The change in mood comes as Grassley, who entered the Senate as a Ronald Reagan-era fiscal conservative, has tried to adapt to the hyper-partisan politics of the Trump era.

Facing pointed questions from voters last year about why he had declined to say Democrat Joe Biden won the 2020 election, Grassley parsed his language to obliquely suggest Biden is president as the result of the Electoral College vote count.

About two-thirds of Republicans nationally said they do not think Biden was legitimately elected, according to an Associated Press-NORC Center for Public Affairs Research poll in July 2021.

A year ago, Grassley beamed when Trump endorsed him at a Des Moines rally that drew 10,000 to the Iowa state fairgrounds, where the former president argued falsely that he had won the 2020 election. “I’m smart enough to accept that endorsement,” Grassley told the audience, noting Trump’s comfortable victory in Iowa in that race.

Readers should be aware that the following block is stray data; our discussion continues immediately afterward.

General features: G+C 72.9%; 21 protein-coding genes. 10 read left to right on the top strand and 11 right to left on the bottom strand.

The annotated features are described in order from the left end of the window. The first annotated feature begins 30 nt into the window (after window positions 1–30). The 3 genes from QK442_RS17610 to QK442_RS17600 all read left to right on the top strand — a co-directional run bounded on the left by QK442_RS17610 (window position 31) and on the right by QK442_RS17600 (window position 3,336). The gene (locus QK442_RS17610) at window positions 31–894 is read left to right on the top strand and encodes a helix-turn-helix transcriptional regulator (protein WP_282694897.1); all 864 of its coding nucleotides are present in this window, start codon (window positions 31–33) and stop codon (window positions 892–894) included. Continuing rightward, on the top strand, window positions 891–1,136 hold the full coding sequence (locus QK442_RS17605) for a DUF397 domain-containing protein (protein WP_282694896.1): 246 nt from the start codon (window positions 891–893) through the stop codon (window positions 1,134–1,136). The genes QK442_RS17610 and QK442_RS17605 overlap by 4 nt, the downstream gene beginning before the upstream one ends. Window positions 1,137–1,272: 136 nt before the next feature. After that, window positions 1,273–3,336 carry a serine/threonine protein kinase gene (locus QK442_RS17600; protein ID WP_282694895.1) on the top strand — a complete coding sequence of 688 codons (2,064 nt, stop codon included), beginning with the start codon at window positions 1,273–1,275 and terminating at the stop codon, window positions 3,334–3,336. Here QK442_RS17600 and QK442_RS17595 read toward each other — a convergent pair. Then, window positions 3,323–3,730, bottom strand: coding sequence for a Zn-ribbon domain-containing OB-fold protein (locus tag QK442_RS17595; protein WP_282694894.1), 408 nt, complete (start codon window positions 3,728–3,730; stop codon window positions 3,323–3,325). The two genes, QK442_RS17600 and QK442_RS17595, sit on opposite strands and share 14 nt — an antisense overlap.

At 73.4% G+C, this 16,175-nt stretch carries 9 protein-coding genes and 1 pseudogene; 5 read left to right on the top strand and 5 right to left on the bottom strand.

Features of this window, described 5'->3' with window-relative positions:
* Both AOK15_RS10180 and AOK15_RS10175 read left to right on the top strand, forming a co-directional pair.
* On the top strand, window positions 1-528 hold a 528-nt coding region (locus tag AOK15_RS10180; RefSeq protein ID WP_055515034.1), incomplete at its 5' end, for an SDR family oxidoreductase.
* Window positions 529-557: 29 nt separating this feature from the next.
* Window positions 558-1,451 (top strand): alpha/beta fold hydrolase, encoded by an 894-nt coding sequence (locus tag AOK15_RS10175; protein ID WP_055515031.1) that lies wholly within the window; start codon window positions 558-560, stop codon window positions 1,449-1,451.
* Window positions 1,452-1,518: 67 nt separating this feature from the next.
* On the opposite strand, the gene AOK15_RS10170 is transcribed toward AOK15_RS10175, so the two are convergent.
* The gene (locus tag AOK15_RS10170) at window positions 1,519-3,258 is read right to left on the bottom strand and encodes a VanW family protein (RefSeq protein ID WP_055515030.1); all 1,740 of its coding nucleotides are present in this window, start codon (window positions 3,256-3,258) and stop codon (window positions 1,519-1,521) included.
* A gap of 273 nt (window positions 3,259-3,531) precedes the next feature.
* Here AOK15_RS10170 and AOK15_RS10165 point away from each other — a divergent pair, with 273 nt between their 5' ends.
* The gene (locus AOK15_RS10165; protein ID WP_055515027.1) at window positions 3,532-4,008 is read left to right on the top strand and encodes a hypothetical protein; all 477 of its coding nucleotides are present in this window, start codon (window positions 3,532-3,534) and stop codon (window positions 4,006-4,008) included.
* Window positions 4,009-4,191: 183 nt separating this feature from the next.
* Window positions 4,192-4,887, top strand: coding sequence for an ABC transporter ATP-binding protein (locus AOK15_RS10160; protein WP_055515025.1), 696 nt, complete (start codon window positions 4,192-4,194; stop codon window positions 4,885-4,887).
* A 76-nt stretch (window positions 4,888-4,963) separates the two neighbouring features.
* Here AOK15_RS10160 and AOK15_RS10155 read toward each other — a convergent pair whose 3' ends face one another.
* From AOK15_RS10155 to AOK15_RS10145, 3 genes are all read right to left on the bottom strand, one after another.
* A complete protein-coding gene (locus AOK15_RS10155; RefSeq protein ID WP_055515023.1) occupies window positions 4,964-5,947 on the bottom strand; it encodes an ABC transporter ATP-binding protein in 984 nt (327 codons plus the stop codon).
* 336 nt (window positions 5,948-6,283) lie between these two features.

Grassley has campaigned little in public. He has relied more on television advertising, much of it critical of Franken for comments he made about the direction of the state under Republican leadership.

Grassley turned 89 last month and says he has no concerns about being able to finish another six-year term — he would be 95 at the end of an eighth term. “Absolutely not,” he said during a Wednesday news conference.

He ticked through his daily schedule, which he said includes rising at 4 a.m., running 2 miles six days a week and arriving at his office by 6 a.m.